Ross Sea, Antarctica
The great Ross Sea, extending out from the ice edge of the Antarctic continent, is the jewel of the great Southern Ocean. Plundered by whalers who took nearly all of its blue whales, the Ross Sea yet supports huge numbers of orcas, minke, sei, sperm, Arnoux’s beaked and southern bottlenose whales and hourglass dolphins. There are also hundreds of thousands of penguins, seabirds and seals. It has been called "the largest remaining, minimally-changed ecosystem on Earth" by Antarctic penguin authority David Ainley. In terms of measures of primary productivity and plankton standing stocks, the Ross Sea is the richest stretch of water of comparable size in the Southern Ocean and one of the last relatively untouched places on Earth where both top-down and bottom-up ecosystem processes can be observed and studied.
Currently, there are two fisheries in the Ross Sea:
- Antarctic toothfish (Dissostichus mawsoni) which is of critical importance to the Ross Sea ecosystem. The danger is that relatively small-scale fishing will expand to huge take levels exhibited on Dissostichus stocks elsewhere in the Southern Ocean which led to rapid depletion.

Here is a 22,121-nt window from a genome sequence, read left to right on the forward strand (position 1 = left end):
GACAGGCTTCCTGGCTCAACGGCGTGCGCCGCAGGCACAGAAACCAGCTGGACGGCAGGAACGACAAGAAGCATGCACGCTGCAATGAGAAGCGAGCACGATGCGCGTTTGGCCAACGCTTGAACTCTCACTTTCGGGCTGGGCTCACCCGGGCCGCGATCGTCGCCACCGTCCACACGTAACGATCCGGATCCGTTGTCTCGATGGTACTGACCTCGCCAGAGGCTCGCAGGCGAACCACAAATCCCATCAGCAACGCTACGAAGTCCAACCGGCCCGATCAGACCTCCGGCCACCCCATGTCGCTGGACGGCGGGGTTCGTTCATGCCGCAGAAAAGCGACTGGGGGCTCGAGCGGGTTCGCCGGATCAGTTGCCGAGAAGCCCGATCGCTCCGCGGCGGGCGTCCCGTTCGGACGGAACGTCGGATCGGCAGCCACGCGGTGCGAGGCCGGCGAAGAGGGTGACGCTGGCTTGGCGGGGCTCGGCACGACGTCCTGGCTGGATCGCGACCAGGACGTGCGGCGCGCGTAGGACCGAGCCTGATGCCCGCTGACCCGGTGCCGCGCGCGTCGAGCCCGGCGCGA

- Japan’s infamous "scientific" catch of Antarctic minke whales (Balaenoptera bonaerensis). More then 1,500 whales have been killed in the Ross Sea by Japan since the moratorium on commercial whaling came into force. The data being gathered by JARPA is obtainable by non-lethal methods, leading many to question the motives of the Japanese who sell the meat commercially when the ships return to Japan.
Both Antarctic minke whales and orcas are classified as Data Deficient on the IUCN Red List, while sei whales are Endangered. Sperm whales are rated as Vulnerable. This area was historically important for blue whales which are now Critically Endangered in the Antarctic. If blue whales are ever to make a comeback in the Antarctic, the Ross Sea’s productivity would be important for them.
The proposed marine reserve for the Ross Sea is approximately 1.4 million square miles (3.6 million sq km).
For more information about the proposed Ross Sea Marine Protected Area, please go to www.cetaceanhabitat.org.
Please sign WDCS’s Global Petition for Marine Protected Areas and put pressure on your government representatives.
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